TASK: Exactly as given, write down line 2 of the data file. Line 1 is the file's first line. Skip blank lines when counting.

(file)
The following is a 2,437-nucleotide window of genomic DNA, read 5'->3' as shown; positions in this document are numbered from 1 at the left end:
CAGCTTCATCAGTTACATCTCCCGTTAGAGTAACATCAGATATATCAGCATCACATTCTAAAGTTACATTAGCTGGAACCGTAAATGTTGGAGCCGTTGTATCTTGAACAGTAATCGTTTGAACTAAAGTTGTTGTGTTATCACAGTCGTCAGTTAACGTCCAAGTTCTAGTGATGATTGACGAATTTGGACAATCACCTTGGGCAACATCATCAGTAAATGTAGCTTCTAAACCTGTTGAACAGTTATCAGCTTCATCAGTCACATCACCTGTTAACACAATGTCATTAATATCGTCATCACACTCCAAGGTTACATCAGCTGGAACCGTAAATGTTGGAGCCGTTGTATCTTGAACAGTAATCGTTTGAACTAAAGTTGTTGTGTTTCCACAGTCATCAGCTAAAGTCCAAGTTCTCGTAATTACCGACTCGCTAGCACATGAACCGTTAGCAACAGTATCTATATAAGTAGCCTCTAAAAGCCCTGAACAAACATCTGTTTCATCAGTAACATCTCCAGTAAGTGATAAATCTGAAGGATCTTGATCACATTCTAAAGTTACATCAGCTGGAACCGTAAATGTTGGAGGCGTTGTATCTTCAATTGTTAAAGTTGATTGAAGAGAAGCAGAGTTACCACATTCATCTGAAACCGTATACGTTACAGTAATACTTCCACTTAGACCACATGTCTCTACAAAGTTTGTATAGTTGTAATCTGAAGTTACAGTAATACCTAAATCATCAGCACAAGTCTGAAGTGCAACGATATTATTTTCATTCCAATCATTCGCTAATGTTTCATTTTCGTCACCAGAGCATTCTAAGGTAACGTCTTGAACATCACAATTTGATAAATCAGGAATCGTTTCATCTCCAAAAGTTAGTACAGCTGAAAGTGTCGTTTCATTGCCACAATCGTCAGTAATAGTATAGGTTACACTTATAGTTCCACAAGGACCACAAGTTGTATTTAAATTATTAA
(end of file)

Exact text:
CAGCTTCATCAGTTACATCTCCCGTTAGAGTAACATCAGATATATCAGCATCACATTCTAAAGTTACATTAGCTGGAACCGTAAATGTTGGAGCCGTTGTATCTTGAACAGTAATCGTTTGAACTAAAGTTGTTGTGTTATCACAGTCGTCAGTTAACGTCCAAGTTCTAGTGATGATTGACGAATTTGGACAATCACCTTGGGCAACATCATCAGTAAATGTAGCTTCTAAACCTGTTGAACAGTTATCAGCTTCATCAGTCACATCACCTGTTAACACAATGTCATTAATATCGTCATCACACTCCAAGGTTACATCAGCTGGAACCGTAAATGTTGGAGCCGTTGTATCTTGAACAGTAATCGTTTGAACTAAAGTTGTTGTGTTTCCACAGTCATCAGCTAAAGTCCAAGTTCTCGTAATTACCGACTCGCTAGCACATGAACCGTTAGCAACAGTATCTATATAAGTAGCCTCTAAAAGCCCTGAACAAACATCTGTTTCATCAGTAACATCTCCAGTAAGTGATAAATCTGAAGGATCTTGATCACATTCTAAAGTTACATCAGCTGGAACCGTAAATGTTGGAGGCGTTGTATCTTCAATTGTTAAAGTTGATTGAAGAGAAGCAGAGTTACCACATTCATCTGAAACCGTATACGTTACAGTAATACTTCCACTTAGACCACATGTCTCTACAAAGTTTGTATAGTTGTAATCTGAAGTTACAGTAATACCTAAATCATCAGCACAAGTCTGAAGTGCAACGATATTATTTTCATTCCAATCATTCGCTAATGTTTCATTTTCGTCACCAGAGCATTCTAAGGTAACGTCTTGAACATCACAATTTGATAAATCAGGAATCGTTTCATCTCCAAAAGTTAGTACAGCTGAAAGTGTCGTTTCATTGCCACAATCGTCAGTAATAGTATAGGTTACACTTATAGTTCCACAAGGACCACAAGTTGTATTTAAATTATTAA